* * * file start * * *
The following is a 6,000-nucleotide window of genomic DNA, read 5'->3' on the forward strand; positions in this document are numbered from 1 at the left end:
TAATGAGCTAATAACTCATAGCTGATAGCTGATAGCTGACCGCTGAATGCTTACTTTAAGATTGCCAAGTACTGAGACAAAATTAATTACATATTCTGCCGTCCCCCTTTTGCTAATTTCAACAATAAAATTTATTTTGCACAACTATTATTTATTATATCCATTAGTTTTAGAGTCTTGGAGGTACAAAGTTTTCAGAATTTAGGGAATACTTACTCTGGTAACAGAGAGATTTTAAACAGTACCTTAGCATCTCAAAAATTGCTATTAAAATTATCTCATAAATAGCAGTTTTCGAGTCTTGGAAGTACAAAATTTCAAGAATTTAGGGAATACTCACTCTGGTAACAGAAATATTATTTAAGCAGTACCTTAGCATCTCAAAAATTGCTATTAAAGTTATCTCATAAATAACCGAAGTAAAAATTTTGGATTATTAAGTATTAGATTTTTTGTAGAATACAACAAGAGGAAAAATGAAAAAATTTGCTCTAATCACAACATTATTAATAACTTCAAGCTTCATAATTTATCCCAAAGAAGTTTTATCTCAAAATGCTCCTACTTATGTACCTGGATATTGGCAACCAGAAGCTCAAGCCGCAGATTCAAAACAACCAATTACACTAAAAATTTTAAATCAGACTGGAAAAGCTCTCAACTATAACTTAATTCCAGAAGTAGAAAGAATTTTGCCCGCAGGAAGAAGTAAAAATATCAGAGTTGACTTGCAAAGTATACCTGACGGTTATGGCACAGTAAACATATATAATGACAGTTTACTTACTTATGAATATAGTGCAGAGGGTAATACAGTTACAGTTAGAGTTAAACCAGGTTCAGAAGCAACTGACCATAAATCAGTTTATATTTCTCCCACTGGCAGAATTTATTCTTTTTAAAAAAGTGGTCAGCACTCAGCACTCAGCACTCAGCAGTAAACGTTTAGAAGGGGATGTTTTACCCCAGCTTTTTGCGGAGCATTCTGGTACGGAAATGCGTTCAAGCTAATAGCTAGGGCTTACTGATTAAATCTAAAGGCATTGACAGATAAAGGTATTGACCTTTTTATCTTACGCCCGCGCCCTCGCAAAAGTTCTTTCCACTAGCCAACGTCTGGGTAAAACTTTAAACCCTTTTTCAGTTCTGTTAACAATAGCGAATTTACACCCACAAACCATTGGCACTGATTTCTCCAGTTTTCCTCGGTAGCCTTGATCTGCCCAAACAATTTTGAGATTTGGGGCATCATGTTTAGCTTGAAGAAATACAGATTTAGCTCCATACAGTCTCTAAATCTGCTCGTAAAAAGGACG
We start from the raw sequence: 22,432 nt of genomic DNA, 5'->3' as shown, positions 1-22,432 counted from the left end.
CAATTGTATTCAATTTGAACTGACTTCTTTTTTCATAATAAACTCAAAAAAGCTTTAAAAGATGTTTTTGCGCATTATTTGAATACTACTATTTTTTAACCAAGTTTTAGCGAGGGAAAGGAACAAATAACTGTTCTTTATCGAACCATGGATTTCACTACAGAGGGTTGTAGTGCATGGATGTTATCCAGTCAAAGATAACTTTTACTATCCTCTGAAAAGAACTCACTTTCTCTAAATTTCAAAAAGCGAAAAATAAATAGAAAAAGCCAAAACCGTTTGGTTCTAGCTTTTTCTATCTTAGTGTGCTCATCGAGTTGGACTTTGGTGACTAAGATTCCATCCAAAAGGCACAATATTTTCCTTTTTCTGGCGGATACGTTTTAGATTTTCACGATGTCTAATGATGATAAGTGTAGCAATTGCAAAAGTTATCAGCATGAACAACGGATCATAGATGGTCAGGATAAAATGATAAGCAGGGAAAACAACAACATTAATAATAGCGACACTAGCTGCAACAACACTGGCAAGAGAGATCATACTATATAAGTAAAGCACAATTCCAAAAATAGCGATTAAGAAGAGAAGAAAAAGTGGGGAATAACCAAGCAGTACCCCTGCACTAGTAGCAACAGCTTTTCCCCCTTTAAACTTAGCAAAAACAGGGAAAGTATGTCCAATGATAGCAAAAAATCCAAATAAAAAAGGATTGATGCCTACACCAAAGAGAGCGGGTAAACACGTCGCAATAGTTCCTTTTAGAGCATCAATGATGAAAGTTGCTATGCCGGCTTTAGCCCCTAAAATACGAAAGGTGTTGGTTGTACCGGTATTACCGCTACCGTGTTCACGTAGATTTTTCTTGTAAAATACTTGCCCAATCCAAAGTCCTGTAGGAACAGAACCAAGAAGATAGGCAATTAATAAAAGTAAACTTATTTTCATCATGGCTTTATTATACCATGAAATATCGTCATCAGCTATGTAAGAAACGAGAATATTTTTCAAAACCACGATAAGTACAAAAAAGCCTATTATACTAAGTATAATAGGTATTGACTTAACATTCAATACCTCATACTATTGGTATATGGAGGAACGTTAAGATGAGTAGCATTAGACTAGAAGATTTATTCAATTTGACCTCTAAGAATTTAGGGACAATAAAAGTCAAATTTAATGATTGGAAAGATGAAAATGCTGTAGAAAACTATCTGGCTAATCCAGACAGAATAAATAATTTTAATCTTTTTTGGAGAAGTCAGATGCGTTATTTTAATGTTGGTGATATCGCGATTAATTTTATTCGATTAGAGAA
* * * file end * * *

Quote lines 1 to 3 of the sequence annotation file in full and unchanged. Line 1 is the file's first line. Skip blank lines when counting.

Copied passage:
The following is a 6,000-nucleotide window of genomic DNA, read 5'->3' on the forward strand; positions in this document are numbered from 1 at the left end:
TAATGAGCTAATAACTCATAGCTGATAGCTGATAGCTGACCGCTGAATGCTTACTTTAAGATTGCCAAGTACTGAGACAAAATTAATTACATATTCTGCCGTCCCCCTTTTGCTAATTTCAACAATAAAATTTATTTTGCACAACTATTATTTATTATATCCATTAGTTTTAGAGTCTTGGAGGTACAAAGTTTTCAGAATTTAGGGAATACTTACTCTGGTAACAGAGAGATTTTAAACAGTACCTTAGCATCTCAAAAATTGCTATTAAAATTATCTCATAAATAGCAGTTTTCGAGTCTTGGAAGTACAAAATTTCAAGAATTTAGGGAATACTCACTCTGGTAACAGAAATATTATTTAAGCAGTACCTTAGCATCTCAAAAATTGCTATTAAAGTTATCTCATAAATAACCGAAGTAAAAATTTTGGATTATTAAGTATTAGATTTTTTGTAGAATACAACAAGAGGAAAAATGAAAAAATTTGCTCTAATCACAACATTATTAATAACTTCAAGCTTCATAATTTATCCCAAAGAAGTTTTATCTCAAAATGCTCCTACTTATGTACCTGGATATTGGCAACCAGAAGCTCAAGCCGCAGATTCAAAACAACCAATTACACTAAAAATTTTAAATCAGACTGGAAAAGCTCTCAACTATAACTTAATTCCAGAAGTAGAAAGAATTTTGCCCGCAGGAAGAAGTAAAAATATCAGAGTTGACTTGCAAAGTATACCTGACGGTTATGGCACAGTAAACATATATAATGACAGTTTACTTACTTATGAATATAGTGCAGAGGGTAATACAGTTACAGTTAGAGTTAAACCAGGTTCAGAAGCAACTGACCATAAATCAGTTTATATTTCTCCCACTGGCAGAATTTATTCTTTTTAAAAAAGTGGTCAGCACTCAGCACTCAGCACTCAGCAGTAAACGTTTAGAAGGGGATGTTTTACCCCAGCTTTTTGCGGAGCATTCTGGTACGGAAATGCGTTCAAGCTAATAGCTAGGGCTTACTGATTAAATCTAAAGGCATTGACAGATAAAGGTATTGACCTTTTTATCTTACGCCCGCGCCCTCGCAAAAGTTCTTTCCACTAGCCAACGTCTGGGTAAAACTTTAAACCCTTTTTCAGTTCTGTTAACAATAGCGAATTTACACCCACAAACCATTGGCACTGATTTCTCCAGTTTTCCTCGGTAGCCTTGATCTGCCCAAACAATTTTGAGATTTGGGGCATCATGTTTAGCTTGAAGAAATACAGATTTAGCTCCATACAGTCTCTAAATCTGCTCGTAAAAAGGACG
We start from the raw sequence: 22,432 nt of genomic DNA, 5'->3' as shown, positions 1-22,432 counted from the left end.